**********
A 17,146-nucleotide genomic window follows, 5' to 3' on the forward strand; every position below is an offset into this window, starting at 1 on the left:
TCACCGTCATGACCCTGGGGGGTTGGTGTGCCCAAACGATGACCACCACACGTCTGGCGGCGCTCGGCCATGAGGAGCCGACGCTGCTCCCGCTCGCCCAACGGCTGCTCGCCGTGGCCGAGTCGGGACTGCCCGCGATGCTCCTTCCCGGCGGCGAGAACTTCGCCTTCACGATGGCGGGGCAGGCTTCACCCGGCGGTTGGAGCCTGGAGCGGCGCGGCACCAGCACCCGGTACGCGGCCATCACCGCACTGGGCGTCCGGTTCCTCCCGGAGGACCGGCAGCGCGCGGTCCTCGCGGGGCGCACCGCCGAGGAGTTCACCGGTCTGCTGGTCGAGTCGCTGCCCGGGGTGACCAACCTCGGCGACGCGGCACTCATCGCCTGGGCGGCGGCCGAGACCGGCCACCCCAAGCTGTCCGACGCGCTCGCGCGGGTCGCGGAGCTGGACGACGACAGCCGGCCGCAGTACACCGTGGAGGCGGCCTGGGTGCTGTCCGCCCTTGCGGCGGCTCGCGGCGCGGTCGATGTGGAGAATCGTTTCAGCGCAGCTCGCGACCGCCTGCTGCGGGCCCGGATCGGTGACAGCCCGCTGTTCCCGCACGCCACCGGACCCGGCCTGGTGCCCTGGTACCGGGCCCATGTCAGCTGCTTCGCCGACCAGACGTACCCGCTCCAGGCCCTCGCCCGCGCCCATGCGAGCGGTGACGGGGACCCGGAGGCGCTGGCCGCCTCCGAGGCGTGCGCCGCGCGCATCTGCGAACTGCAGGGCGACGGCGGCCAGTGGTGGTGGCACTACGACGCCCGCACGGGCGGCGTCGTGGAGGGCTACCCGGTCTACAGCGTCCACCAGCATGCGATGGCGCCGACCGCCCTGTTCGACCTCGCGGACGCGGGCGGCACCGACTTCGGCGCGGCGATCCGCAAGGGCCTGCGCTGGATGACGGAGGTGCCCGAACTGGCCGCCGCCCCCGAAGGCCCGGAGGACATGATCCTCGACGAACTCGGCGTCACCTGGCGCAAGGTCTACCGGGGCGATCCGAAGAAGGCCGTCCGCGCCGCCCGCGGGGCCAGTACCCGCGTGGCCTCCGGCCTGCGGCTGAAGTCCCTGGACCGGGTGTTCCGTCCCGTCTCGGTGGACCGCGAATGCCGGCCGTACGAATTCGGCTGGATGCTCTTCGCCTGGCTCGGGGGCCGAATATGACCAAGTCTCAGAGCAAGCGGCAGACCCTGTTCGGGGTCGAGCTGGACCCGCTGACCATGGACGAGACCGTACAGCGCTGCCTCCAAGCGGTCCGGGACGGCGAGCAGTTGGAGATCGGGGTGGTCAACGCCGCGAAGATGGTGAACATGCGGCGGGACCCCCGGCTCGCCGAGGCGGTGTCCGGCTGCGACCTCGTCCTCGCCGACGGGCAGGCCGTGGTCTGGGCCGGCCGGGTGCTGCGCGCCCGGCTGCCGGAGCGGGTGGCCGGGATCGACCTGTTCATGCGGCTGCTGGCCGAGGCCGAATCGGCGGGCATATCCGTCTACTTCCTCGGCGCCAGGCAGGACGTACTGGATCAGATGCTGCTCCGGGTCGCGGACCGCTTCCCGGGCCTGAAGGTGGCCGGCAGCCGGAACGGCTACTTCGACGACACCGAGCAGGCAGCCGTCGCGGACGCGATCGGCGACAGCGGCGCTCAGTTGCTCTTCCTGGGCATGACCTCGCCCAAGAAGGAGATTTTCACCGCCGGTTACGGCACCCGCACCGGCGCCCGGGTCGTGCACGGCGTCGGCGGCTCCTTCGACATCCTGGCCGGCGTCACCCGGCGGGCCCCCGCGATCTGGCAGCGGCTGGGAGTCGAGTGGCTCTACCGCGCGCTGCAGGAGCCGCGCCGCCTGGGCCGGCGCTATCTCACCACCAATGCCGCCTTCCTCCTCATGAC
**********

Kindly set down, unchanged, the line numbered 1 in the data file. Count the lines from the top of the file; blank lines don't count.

A 17,146-nucleotide genomic window follows, 5' to 3' on the forward strand; every position below is an offset into this window, starting at 1 on the left: